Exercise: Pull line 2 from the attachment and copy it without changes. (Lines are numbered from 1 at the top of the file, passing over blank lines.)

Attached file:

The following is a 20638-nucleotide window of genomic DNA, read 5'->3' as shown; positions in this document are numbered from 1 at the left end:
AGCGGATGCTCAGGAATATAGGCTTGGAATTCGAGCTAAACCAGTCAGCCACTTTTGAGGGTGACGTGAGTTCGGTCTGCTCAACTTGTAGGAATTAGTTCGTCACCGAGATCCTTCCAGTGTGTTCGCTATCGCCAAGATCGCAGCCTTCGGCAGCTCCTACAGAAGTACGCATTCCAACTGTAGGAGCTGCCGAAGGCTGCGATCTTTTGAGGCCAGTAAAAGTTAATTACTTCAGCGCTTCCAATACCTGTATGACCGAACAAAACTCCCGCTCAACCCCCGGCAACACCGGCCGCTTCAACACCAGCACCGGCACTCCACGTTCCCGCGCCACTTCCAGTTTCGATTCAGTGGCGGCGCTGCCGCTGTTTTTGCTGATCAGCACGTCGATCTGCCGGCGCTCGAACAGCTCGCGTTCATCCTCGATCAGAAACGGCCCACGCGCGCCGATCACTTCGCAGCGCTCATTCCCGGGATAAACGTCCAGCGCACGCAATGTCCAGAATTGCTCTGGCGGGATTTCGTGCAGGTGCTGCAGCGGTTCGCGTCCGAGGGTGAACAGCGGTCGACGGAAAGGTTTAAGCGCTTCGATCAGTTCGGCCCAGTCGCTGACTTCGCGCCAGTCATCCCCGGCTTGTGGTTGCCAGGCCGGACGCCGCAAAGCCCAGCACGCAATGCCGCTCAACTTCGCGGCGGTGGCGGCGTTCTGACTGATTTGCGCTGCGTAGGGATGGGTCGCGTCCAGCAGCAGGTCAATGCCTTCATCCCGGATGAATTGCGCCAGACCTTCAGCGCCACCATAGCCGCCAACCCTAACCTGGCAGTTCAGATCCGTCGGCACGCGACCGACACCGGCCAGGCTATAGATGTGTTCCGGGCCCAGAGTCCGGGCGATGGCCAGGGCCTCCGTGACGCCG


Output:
AGCGGATGCTCAGGAATATAGGCTTGGAATTCGAGCTAAACCAGTCAGCCACTTTTGAGGGTGACGTGAGTTCGGTCTGCTCAACTTGTAGGAATTAGTTCGTCACCGAGATCCTTCCAGTGTGTTCGCTATCGCCAAGATCGCAGCCTTCGGCAGCTCCTACAGAAGTACGCATTCCAACTGTAGGAGCTGCCGAAGGCTGCGATCTTTTGAGGCCAGTAAAAGTTAATTACTTCAGCGCTTCCAATACCTGTATGACCGAACAAAACTCCCGCTCAACCCCCGGCAACACCGGCCGCTTCAACACCAGCACCGGCACTCCACGTTCCCGCGCCACTTCCAGTTTCGATTCAGTGGCGGCGCTGCCGCTGTTTTTGCTGATCAGCACGTCGATCTGCCGGCGCTCGAACAGCTCGCGTTCATCCTCGATCAGAAACGGCCCACGCGCGCCGATCACTTCGCAGCGCTCATTCCCGGGATAAACGTCCAGCGCACGCAATGTCCAGAATTGCTCTGGCGGGATTTCGTGCAGGTGCTGCAGCGGTTCGCGTCCGAGGGTGAACAGCGGTCGACGGAAAGGTTTAAGCGCTTCGATCAGTTCGGCCCAGTCGCTGACTTCGCGCCAGTCATCCCCGGCTTGTGGTTGCCAGGCCGGACGCCGCAAAGCCCAGCACGCAATGCCGCTCAACTTCGCGGCGGTGGCGGCGTTCTGACTGATTTGCGCTGCGTAGGGATGGGTCGCGTCCAGCAGCAGGTCAATGCCTTCATCCCGGATGAATTGCGCCAGACCTTCAGCGCCACCATAGCCGCCAACCCTAACCTGGCAGTTCAGATCCGTCGGCACGCGACCGACACCGGCCAGGCTATAGATGTGTTCCGGGCCCAGAGTCCGGGCGATGGCCAGGGCCTCCGTGACGCCG